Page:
Gamma rays are the brightest, most powerful, explosions in the universe, often emitted from supernova or supermassive black holes. But these giant flashes can also have Earthly origins, stemming from intense storms — these are called terrestrial gamma-ray flashes. NASA's Fermi Gamma-ray Space Telescope (shown here in a May 2008 image), which launched in June 2008, can detect both types of gamma rays. The telescope can see the terrestrial type up to a distance of about 500 miles (800 kilometers).
On Dec. 14 2009 as Fermi passed over Egypt it spotted a TGF from a thunderstom in Zambia. The TGF flashed over spacecraft's horizon where Fermi couldn't actually "see it."
Terrestrial Gamma Rays
The TGFs are thought to begin in the intense electrical fields of thunderstorms. Within this field, the electrons get accelerated above the storm where the air is thin, ramping up to near light-speed. Here, an artist interpretation of electrons accelerating upward from a thunderhead.
Making Gamma Rays
When these electrons encounter an atom, they emit gamma rays, shown here in this artist impression of the powerful process.
Very rarely one of these gamma rays, traveling at near light-speed, will graze an atom, passing through its electron shell, and transform into a pair of particles — a normal matter electron and an antimatter electron, called a positron.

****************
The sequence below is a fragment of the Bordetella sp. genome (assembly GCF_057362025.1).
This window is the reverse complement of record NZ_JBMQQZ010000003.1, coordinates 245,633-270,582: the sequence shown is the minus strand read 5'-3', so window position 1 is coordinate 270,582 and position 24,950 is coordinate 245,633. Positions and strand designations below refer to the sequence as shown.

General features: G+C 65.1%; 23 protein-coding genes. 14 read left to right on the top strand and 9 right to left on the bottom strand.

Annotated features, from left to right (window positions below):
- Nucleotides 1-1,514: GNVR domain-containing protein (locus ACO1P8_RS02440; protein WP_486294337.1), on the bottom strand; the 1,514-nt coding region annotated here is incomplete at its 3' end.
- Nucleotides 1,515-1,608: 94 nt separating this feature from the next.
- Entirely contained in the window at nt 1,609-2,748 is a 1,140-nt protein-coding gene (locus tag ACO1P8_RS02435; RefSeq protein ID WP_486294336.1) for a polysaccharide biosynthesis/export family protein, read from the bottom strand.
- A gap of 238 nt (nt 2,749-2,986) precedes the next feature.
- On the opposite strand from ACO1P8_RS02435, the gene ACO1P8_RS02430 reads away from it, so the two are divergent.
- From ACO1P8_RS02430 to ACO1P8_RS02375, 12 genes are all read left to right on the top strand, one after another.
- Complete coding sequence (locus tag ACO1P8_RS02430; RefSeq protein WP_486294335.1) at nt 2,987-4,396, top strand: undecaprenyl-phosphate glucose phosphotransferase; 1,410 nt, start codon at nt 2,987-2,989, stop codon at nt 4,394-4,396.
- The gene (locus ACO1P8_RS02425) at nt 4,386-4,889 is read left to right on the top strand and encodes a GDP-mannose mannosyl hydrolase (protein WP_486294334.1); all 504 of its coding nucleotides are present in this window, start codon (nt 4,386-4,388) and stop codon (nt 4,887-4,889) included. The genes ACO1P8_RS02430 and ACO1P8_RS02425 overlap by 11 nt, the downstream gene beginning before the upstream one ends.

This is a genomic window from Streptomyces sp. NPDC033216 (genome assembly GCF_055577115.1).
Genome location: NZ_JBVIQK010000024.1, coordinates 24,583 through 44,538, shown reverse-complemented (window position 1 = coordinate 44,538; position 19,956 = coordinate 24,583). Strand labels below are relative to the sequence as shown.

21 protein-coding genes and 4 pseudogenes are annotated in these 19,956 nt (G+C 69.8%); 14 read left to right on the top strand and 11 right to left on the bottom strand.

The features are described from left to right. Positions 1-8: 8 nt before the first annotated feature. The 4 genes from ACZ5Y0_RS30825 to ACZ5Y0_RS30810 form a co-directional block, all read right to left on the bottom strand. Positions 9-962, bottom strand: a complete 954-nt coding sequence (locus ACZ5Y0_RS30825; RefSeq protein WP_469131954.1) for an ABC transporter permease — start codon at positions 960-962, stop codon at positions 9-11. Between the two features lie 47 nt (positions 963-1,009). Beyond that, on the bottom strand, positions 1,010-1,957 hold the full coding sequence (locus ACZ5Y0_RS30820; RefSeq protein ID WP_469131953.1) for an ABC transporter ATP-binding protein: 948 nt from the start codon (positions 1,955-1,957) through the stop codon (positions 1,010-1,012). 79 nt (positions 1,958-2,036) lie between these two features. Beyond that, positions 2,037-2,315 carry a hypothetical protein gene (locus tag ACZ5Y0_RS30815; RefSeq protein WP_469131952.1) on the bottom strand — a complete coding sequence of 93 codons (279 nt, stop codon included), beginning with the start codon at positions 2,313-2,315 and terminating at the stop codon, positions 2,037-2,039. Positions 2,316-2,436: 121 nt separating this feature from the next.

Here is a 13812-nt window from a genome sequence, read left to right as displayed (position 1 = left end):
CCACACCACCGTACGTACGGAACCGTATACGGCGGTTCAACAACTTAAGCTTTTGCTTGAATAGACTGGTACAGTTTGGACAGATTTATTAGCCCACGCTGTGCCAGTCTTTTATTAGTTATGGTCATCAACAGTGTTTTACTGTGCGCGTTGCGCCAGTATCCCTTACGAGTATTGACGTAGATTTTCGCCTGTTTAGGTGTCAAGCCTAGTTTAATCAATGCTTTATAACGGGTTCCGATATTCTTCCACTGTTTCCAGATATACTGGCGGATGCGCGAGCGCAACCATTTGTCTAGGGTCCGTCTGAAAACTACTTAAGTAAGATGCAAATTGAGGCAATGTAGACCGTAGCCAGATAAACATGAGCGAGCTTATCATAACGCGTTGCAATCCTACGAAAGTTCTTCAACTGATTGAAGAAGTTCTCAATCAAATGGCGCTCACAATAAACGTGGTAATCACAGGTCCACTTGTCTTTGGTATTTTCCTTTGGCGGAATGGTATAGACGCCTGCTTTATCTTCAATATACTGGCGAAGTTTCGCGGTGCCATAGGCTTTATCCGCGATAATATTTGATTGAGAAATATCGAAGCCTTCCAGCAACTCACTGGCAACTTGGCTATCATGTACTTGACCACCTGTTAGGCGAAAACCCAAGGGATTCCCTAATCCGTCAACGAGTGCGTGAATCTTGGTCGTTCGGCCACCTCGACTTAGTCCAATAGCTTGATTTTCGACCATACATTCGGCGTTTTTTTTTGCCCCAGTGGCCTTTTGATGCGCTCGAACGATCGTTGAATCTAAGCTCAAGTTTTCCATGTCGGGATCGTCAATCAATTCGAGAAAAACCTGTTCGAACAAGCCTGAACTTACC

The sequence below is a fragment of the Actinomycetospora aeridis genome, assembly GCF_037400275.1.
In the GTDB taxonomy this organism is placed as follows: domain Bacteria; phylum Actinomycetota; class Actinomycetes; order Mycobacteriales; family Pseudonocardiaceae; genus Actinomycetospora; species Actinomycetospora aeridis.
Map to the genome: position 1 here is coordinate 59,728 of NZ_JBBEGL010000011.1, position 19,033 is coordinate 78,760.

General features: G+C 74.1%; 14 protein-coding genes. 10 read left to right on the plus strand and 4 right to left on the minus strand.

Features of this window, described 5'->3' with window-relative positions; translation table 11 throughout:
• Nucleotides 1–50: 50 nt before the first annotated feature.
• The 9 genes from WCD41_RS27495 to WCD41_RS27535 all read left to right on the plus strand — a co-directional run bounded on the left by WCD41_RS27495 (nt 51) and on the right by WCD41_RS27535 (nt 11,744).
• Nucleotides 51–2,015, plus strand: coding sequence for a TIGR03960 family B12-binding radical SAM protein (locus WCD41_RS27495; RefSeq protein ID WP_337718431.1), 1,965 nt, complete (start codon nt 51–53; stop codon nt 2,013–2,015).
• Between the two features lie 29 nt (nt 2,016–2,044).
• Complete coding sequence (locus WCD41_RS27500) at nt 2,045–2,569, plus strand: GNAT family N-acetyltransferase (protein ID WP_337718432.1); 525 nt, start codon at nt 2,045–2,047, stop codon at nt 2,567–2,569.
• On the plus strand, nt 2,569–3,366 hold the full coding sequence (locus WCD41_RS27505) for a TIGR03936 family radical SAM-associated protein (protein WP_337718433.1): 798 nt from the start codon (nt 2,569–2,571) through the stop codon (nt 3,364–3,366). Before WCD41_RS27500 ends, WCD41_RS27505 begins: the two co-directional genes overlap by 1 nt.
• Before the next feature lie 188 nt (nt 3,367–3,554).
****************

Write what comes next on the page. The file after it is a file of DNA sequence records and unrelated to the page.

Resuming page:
Along Magnetic Field Lines
So how did Fermi detect this gamma-ray flash above Zambia? Turns out, the gamma rays travel in straight lines, but the charged particles spiral along Earth's magnetic field lines, according to a NASA video.
As those high-energy particles spiraled upward, they hit the Fermi Gamma-Ray Space Telescope. The high-energy particles rode upward on magnetic field lines and then struck the spacecraft.
Fermi turns pink
The postirons annihilated when they struck electrons on the Fermi telescope, creating a flash of gamma rays, and, for an instant, the Fermi craft became a source of gamma rays, setting off its own detectors.
An illustration showing the launch of a gamma-ray flash from an intense storm on Earth, with (magenta) and high-energy electrons (yellow) shooting upward.
Here a terrestrial gamma-ray flash just 1.98 seconds old (right panel), revealing its electron/positron beam, moving from just 9.3 miles (15 kilometers) altitude to some 373 miles (600 km), where it may intercept such spacecraft as NASA's Fermi Gama-Ray Space Telescope. (Gamma rays are shown in magenta and high-energy electrons in yellow.)
Lots of Flashes
Researchers estimate there may be as many as 500 terrestrial gamma-ray flashes each day, according to a NASA video on the phenomenon.
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Jeanna served as editor-in-chief of Live Science. Previously, she was an assistant editor at Scholastic's Science World magazine. Jeanna has an English degree from Salisbury University, a master's degree in biogeochemistry and environmental sciences from the University of Maryland, and a graduate science journalism degree from New York University. She has worked as a biologist in Florida, where she monitored wetlands and did field surveys for endangered species. She also received an ocean sciences journalism fellowship from Woods Hole Oceanographic Institution.